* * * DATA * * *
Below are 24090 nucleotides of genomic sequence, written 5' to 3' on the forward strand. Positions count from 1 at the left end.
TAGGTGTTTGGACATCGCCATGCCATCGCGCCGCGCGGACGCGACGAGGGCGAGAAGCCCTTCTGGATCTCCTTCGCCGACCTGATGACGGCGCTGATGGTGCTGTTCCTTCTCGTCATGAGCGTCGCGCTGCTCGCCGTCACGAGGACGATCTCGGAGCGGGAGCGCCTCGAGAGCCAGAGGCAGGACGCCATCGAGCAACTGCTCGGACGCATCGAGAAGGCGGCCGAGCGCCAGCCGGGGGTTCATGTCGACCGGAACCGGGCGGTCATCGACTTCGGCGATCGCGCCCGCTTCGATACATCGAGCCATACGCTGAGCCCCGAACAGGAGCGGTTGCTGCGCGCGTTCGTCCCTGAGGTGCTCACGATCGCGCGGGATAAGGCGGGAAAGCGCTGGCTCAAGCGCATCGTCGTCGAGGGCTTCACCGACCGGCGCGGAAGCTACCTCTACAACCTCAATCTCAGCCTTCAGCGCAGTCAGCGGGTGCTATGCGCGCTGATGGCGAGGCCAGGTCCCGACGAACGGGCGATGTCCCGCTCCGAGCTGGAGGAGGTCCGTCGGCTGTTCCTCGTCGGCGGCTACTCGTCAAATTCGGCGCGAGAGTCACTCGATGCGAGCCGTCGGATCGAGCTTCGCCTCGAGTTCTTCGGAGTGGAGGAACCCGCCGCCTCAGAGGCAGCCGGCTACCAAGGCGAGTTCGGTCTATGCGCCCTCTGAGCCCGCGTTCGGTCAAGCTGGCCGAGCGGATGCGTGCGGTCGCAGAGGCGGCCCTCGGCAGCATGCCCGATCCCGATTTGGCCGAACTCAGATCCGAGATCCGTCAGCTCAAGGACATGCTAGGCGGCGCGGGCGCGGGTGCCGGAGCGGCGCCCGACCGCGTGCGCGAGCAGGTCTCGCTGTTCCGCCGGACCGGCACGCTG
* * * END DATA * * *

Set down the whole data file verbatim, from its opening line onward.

Below are 24090 nucleotides of genomic sequence, written 5' to 3' on the forward strand. Positions count from 1 at the left end.
TAGGTGTTTGGACATCGCCATGCCATCGCGCCGCGCGGACGCGACGAGGGCGAGAAGCCCTTCTGGATCTCCTTCGCCGACCTGATGACGGCGCTGATGGTGCTGTTCCTTCTCGTCATGAGCGTCGCGCTGCTCGCCGTCACGAGGACGATCTCGGAGCGGGAGCGCCTCGAGAGCCAGAGGCAGGACGCCATCGAGCAACTGCTCGGACGCATCGAGAAGGCGGCCGAGCGCCAGCCGGGGGTTCATGTCGACCGGAACCGGGCGGTCATCGACTTCGGCGATCGCGCCCGCTTCGATACATCGAGCCATACGCTGAGCCCCGAACAGGAGCGGTTGCTGCGCGCGTTCGTCCCTGAGGTGCTCACGATCGCGCGGGATAAGGCGGGAAAGCGCTGGCTCAAGCGCATCGTCGTCGAGGGCTTCACCGACCGGCGCGGAAGCTACCTCTACAACCTCAATCTCAGCCTTCAGCGCAGTCAGCGGGTGCTATGCGCGCTGATGGCGAGGCCAGGTCCCGACGAACGGGCGATGTCCCGCTCCGAGCTGGAGGAGGTCCGTCGGCTGTTCCTCGTCGGCGGCTACTCGTCAAATTCGGCGCGAGAGTCACTCGATGCGAGCCGTCGGATCGAGCTTCGCCTCGAGTTCTTCGGAGTGGAGGAACCCGCCGCCTCAGAGGCAGCCGGCTACCAAGGCGAGTTCGGTCTATGCGCCCTCTGAGCCCGCGTTCGGTCAAGCTGGCCGAGCGGATGCGTGCGGTCGCAGAGGCGGCCCTCGGCAGCATGCCCGATCCCGATTTGGCCGAACTCAGATCCGAGATCCGTCAGCTCAAGGACATGCTAGGCGGCGCGGGCGCGGGTGCCGGAGCGGCGCCCGACCGCGTGCGCGAGCAGGTCTCGCTGTTCCGCCGGACCGGCACGCTG